I’m working on a small box (roughly a 6″ cube) with a decorative lid. The lid consists of a 3/8″ thick panel made like a miniature end grain butcher block cutting board which floats in dados in a mitered frame. The end grain panel was too loose so I added floating shims in the dados that made it fit snugly. Do you think that the wood expansion when the humid summer arrives will be enough to split the panel or break the frame? How do expansion and contraction in an end grain butcher block compare to expansion and contraction in a solid board?
I’ve struggled to find specific information about wood movement in end grain butcher blocks, and I haven’t been able to find ANY information about miniature end grain butcher block used decoratively (is this because it’s a bad idea to begin with? Or because there are easier ways to create a similar effect?)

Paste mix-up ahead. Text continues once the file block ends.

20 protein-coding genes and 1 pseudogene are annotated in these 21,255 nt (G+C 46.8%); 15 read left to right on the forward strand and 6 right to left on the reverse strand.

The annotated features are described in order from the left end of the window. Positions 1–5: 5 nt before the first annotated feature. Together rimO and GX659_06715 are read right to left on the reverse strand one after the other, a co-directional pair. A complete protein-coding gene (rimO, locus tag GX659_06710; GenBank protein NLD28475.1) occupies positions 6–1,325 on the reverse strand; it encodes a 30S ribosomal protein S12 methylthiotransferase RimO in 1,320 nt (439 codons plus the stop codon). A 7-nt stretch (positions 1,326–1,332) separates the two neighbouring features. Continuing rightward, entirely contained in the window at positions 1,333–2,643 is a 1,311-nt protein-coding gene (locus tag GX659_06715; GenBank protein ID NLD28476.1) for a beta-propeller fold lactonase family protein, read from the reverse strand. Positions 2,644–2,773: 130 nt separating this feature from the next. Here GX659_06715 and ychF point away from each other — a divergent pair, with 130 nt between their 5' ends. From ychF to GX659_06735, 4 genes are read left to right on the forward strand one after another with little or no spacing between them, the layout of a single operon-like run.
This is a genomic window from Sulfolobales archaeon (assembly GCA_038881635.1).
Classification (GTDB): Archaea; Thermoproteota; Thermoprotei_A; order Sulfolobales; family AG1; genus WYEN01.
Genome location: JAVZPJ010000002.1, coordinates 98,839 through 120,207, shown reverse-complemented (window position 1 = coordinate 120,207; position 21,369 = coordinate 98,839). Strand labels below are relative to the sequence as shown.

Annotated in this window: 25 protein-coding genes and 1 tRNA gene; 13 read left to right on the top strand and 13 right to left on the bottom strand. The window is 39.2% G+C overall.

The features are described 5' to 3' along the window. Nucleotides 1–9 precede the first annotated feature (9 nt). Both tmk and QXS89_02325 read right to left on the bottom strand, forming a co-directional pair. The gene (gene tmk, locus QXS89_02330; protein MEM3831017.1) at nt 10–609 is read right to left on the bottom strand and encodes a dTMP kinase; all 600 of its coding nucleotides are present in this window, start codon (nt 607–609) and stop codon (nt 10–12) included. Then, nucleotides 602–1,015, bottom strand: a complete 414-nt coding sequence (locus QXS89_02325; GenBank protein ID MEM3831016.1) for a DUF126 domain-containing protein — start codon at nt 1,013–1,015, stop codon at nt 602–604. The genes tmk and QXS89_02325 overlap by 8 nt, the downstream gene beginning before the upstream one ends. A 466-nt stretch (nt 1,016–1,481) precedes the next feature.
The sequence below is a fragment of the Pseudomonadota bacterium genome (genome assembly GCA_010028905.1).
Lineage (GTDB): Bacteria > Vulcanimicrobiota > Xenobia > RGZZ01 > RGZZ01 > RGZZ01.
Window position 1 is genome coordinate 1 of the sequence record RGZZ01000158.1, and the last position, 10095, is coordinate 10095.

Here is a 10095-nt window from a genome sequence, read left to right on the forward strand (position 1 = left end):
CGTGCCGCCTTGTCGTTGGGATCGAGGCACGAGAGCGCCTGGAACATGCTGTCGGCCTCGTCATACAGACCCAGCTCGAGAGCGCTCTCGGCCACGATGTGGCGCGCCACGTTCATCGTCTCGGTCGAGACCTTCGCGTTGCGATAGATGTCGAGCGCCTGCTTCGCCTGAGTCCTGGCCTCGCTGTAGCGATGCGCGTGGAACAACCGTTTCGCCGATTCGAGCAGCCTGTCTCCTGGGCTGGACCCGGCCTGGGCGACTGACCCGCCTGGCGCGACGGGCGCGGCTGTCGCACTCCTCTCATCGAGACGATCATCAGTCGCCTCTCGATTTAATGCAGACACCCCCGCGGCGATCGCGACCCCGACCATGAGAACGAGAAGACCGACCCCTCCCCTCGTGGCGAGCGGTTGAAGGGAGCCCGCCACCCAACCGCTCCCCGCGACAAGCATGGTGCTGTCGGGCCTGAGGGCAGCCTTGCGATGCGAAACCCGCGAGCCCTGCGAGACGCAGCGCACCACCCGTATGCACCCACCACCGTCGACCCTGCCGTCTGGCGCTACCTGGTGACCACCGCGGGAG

Everything I’ve been able to find online about wood movement in general says that when working with such small sizes it isn’t quite as big a consideration as in larger pieces, but I still tried to avoid doing anything I know would be problematic (like gluing end grain directly to face grain or something).
I’ve already glued up the lid (see pictures) so to some extent this question is rhetorical — I don’t think I could disassemble it without damaging it. Maybe come June this piece will just explode and it’ll be a learning experience. If the consensus on this forum is that this is a terrible idea and the box is likely to fail then I can just make a new lid with a different design.